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Business

Airbus unveils new A320 engines as Rolls-Royce enters damage control

Airbus is offering its medium-sized A320 aircraft with a new range of engines designed to reduce fuel consumption. Meanwhile, Qantas says it may sue Rolls-Royce for damages over a defect on one of its A380 superjumbos.

An airbus engine

Efficient engines are vital to airlines' business models

With jet fuel prices expected to rise in coming years, Airbus has announced it will offer its medium-sized A320 aircraft with next-generation engines capable of reducing fuel consumption by 15 percent.

Airlines buying the new A320 variation can choose to have their aircraft equipped with engines manufactured by either CFM International or Pratt & Whitney. That leaves Rolls-Royce out of the loop as it deals with the aftermath of an incident that saw one of its Trent 900 engines catch fire during a Qantas A380 superjumbo flight in November.

Qantas says it will consider legal options against Rolls-Royce for the "financial and operational impacts" caused by the fire, after which the aircraft landed safely. Qantas' six A380 aircraft were grounded November 4. Two are now back in operational service.

According to Klaus-Heiner Roehl, of the Cologne Institute for Economic Research, engines are a key component to the economic model of airlines. The Rolls-Royce engine failure has far-reaching consequences for Qantas, he said.

"There are certain routes they had planned to use this aircraft on, which they can't service for the time being," Roehl told Deutsche Welle. "And the image damage isn't confined to Rolls-Royce. Qantas has to suffer from it as well, although it wasn't their fault. There are interconnected problems for the airlines as well."

But carriers can generally choose between two engines when they buy planes. While Lufthansa chose Rolls-Royce engines for its A380 fleet, Air France and Emirates chose turbines made by Engine Alliance, a group including General Electric and Pratt & Whitney.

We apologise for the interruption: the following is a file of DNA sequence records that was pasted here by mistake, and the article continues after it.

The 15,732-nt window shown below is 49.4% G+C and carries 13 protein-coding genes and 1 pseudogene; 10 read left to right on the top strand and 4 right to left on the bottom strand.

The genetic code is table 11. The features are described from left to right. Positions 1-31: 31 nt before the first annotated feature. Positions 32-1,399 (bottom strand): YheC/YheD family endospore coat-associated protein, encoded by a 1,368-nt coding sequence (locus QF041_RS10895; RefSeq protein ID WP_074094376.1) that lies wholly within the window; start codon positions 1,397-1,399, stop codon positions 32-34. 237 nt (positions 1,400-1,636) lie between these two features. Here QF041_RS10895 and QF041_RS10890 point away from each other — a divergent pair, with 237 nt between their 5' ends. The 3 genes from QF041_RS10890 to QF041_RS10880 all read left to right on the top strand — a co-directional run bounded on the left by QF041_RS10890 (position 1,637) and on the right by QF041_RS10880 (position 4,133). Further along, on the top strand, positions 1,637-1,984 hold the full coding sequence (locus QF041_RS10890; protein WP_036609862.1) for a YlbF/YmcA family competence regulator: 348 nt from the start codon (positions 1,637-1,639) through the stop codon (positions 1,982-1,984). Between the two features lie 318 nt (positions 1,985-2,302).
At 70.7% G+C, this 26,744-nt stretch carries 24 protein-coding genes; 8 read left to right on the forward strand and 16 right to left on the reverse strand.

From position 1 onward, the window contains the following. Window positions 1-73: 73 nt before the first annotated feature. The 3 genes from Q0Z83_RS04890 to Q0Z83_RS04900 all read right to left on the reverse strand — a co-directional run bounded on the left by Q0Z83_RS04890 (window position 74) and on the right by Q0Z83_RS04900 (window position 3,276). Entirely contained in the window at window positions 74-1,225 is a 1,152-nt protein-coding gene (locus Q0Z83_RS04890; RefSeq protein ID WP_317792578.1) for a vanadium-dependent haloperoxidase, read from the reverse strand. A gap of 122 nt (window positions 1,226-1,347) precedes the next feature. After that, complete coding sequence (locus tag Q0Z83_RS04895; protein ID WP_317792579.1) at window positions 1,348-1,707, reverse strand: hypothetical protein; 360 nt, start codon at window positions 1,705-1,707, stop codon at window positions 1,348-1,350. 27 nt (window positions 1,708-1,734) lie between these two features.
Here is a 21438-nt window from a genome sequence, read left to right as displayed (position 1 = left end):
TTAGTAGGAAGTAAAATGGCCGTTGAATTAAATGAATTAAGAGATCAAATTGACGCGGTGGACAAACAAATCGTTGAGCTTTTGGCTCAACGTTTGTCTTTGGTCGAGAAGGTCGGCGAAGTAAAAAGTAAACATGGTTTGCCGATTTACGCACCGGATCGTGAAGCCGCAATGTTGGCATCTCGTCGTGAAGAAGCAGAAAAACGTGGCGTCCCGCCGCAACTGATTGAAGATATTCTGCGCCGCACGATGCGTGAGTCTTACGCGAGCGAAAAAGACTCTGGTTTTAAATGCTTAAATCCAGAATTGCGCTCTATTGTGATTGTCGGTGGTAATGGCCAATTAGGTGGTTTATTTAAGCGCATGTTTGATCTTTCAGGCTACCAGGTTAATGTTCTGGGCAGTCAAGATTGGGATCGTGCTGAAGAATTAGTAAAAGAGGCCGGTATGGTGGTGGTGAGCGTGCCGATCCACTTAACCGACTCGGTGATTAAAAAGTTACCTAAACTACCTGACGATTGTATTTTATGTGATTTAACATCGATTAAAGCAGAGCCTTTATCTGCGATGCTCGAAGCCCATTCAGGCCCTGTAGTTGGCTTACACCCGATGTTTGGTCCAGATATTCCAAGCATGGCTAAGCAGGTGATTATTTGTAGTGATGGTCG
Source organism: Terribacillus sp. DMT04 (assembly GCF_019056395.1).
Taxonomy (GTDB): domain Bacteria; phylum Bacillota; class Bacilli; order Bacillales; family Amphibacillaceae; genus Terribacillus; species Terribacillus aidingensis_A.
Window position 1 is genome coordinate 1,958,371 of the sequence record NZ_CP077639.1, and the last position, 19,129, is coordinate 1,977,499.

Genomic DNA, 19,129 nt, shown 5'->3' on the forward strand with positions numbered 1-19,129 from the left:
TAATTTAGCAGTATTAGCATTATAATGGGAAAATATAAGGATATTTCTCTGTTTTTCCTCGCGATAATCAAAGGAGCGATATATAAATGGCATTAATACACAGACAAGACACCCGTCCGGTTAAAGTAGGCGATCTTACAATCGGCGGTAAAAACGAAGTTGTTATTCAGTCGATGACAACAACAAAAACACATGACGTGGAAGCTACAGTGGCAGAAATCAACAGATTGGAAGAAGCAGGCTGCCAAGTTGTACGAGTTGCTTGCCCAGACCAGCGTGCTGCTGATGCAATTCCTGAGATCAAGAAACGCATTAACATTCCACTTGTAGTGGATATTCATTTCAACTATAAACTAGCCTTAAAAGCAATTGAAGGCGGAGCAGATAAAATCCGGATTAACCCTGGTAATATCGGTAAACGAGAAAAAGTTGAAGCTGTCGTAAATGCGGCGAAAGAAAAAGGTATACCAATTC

The engine blowout could be very bad news for Rolls-Royce, as airlines are now more likely to order from Engine Alliance in future, Roehl said.

A A380 engine being maintained

Modern aircraft and jet engines are incredibly complex

Efficient aircraft vital

Efficiency is something all airlines strive for, but Roehl said technical problems can arise if manufacturers "are too ambitious in their plans."

He sees Airbus' plan to begin offering its A320 model with new engines beginning in 2016 as sensible.

"It's a very good aircraft which sells well, and of course one doesn't want to break that by saying it's outdated," he said. "One undertakes specific improvements."

Eddie Pieniazek, head of consulting at Ascend Worldwide in London, said the increasing technical complexity of aircraft means engine malfunctions like the one on board the Qantas A380 aren't uncommon. "It's a very high profile aircraft, and a high-profile airline… and (the incident) therefore caught the imagination of everyone," he said.

Efficient engines are key to a successful airline when one considers that the price of fuel cost was near 25 dollars per barrel during the 1990s and spiked to nearly 150 dollars a barrel in 2008.

"Airlines had gotten very used to having a stable figure for their fuel cost within their expense equation," Pieniazek told Deutsche Welle. "Once we started to see those rising fuel prices, the airlines suddenly realized how vulnerable they were to such a variable in their cost structure. And I think a lot of them started to adapt a focus on having the most fuel efficient aircraft types, because that enables them to counter those kinds of shocks that can happen."

According to Pieniazek it's simply impossible to make an outdated aircraft economically viable with today's fuel prices. Hence the drive to incorporate ultramodern technology and drive down fuel consumption.

"You can see today in the market place that manufacturers are producing record numbers of aircraft, despite the fact that we've gone through a downturn, because it's the right aircraft that's going forward," he said.

Author: Gerhard Schneibel
Editor: Sam Edmonds

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